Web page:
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U.S. Inflation Drops in April as Federal Reserve Considers Interest Rate Cut

A measure of underlying U.S. inflation cooled in April for the first time in six months, a small step in the right direction for Federal Reserve officials looking to start cutting interest rates this year.


Augusta Saraiva
Bloomberg News

A measure of underlying U.S. inflation cooled in April for the first time in six months, a small step in the right direction for Federal Reserve officials looking to start cutting interest rates this year.

The so-called core consumer price index — which excludes food and energy costs — climbed 0.3% from March, snapping a streak of three above-forecast readings which spurred concern that inflation was becoming entrenched. The year-over-year measure cooled to the slowest pace in three years, Bureau of Labor Statistics figures showed.

The Fed is trying to rein in price pressures by weakening demand across the economy. Another report out Wednesday showed retail sales stagnated in April, indicating high borrowing costs and mounting debt are encouraging greater prudence among consumers.

While the figures may offer the Fed some hope that inflation is resuming its downward trend, officials will want to see additional readings to gain the confidence they need to start thinking about cutting interest rates. Chair Jerome Powell said Tuesday the central bank will “need to be patient and let restrictive policy do its work,” and some policymakers don’t expect to cut rates at all this year.

“It does open the door to a potential rate cut later in the year,” said Kathy Jones, Charles Schwab’s chief fixed-income strategist. “It will take a few more readings indicating that inflation is coming down for the Fed to act.”

Treasury yields fell, the S&P 500 opened higher and the dollar weakened. Traders boosted the odds of a September rate cut to about 60%.

Core CPI over the past three months increased an annualized 4.1%, the smallest since the start of the year.

Economists see the core gauge as a better indicator of underlying inflation than the overall CPI. That measure climbed 0.3% from the prior month and 3.4% from a year ago. Shelter and gasoline accounted for over 70% of the increase, the BLS said in the report.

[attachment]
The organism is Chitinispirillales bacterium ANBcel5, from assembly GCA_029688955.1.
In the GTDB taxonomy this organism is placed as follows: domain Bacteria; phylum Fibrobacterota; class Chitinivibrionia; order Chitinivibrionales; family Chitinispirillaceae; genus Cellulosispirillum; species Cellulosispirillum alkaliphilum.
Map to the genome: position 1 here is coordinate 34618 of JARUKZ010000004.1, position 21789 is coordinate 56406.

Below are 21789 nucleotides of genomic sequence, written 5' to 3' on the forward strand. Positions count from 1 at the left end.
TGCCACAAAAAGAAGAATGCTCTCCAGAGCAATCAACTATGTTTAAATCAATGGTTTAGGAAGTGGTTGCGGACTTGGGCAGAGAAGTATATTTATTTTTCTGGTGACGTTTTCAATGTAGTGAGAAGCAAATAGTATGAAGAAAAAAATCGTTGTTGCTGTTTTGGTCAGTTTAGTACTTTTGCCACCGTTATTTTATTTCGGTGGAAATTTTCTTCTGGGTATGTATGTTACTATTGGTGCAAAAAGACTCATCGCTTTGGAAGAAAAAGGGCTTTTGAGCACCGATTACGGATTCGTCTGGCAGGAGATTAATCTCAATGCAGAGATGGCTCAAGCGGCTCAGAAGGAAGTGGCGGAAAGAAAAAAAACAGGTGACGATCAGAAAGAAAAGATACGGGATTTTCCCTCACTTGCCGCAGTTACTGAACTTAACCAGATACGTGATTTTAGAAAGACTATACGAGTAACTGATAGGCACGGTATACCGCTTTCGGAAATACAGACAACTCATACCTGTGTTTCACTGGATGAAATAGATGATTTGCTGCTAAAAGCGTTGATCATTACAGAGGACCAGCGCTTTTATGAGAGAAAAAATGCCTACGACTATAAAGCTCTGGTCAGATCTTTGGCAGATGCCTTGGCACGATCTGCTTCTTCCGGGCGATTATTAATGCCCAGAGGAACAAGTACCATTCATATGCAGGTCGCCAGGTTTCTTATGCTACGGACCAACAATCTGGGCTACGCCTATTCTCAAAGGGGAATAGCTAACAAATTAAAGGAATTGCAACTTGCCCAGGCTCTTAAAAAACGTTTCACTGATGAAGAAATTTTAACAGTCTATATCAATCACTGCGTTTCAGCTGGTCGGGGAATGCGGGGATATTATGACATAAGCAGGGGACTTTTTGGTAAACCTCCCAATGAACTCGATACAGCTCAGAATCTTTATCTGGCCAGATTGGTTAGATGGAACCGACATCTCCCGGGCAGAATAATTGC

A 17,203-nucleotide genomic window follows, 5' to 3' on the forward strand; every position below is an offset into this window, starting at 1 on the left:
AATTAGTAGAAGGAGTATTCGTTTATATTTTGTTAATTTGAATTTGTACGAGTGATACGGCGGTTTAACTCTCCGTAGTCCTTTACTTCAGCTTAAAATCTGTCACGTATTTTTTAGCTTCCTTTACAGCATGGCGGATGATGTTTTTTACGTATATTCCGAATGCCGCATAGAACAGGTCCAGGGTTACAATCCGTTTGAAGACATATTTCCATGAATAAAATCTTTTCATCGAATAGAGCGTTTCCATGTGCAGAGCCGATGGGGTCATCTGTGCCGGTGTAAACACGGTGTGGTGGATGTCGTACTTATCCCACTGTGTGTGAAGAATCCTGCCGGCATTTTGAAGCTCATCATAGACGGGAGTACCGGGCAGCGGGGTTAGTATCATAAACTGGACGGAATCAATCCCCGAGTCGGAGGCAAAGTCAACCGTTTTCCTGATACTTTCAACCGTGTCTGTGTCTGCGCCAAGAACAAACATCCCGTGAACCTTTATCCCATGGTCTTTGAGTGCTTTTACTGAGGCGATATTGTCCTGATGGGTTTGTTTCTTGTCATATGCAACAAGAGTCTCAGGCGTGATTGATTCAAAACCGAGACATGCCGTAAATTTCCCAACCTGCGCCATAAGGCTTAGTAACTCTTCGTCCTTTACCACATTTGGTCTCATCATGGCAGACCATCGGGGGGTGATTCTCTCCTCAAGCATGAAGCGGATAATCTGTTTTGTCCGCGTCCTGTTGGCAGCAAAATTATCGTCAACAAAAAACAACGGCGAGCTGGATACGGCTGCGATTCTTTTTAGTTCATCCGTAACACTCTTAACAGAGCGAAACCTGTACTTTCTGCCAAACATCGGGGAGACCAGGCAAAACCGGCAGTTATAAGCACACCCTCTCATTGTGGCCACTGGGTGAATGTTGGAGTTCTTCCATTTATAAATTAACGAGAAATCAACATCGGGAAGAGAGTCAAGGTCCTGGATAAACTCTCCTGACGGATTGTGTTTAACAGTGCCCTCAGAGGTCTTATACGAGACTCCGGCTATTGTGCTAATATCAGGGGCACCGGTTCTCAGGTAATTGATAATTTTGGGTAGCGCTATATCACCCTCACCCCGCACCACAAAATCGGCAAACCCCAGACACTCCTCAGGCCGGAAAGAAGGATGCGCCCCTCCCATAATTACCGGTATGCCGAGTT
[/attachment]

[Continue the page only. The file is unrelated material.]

Additionally, the advance in the CPI was driven once again by services like car insurance and medical care. Apparel prices rose by the most since June 2020.

Shelter prices, which is the largest category within services, climbed 0.4% for a third month. Owners’ equivalent rent — a subset of shelter, which is the biggest individual component of the CPI — rose by a similar amount. Robust housing costs are a key reason why inflation not only in the U.S., but also in many other developed economies has refused to ebb.

Excluding housing and energy, services prices advanced 0.4% from March, the weakest pace this year, according to Bloomberg calculations. While central bankers have stressed the importance of looking at such a metric when assessing the nation’s inflation trajectory, they compute it based on a separate index.

That measure, known as the personal consumption expenditures price index, doesn’t put as much weight on shelter as the CPI does. That’s part of the reason why the PCE is trending closer to the Fed’s 2% target.

A report Tuesday showed producer prices rose in April by more than projected, but key categories that feed into the PCE were more muted. Combined with CPI components that also inform the PCE calculation, economists expect that measure to come in softer when April data is released later this month.

Unlike services, a sustained decline in the price of goods over most of the past year has largely been providing some relief to consumers — though economists expect that to be a less reliable source of disinflation going forward. So-called core goods prices, which exclude food and energy commodities, fell slightly, dragged down by motor vehicles.

Separate data Wednesday showed real earnings on an annual basis rose at the slowest pace in nearly a year.

(With assistance from Kristy Scheuble, Mark Niquette, Matthew Boesler, Daniel Neligh and Steve Matthews.)


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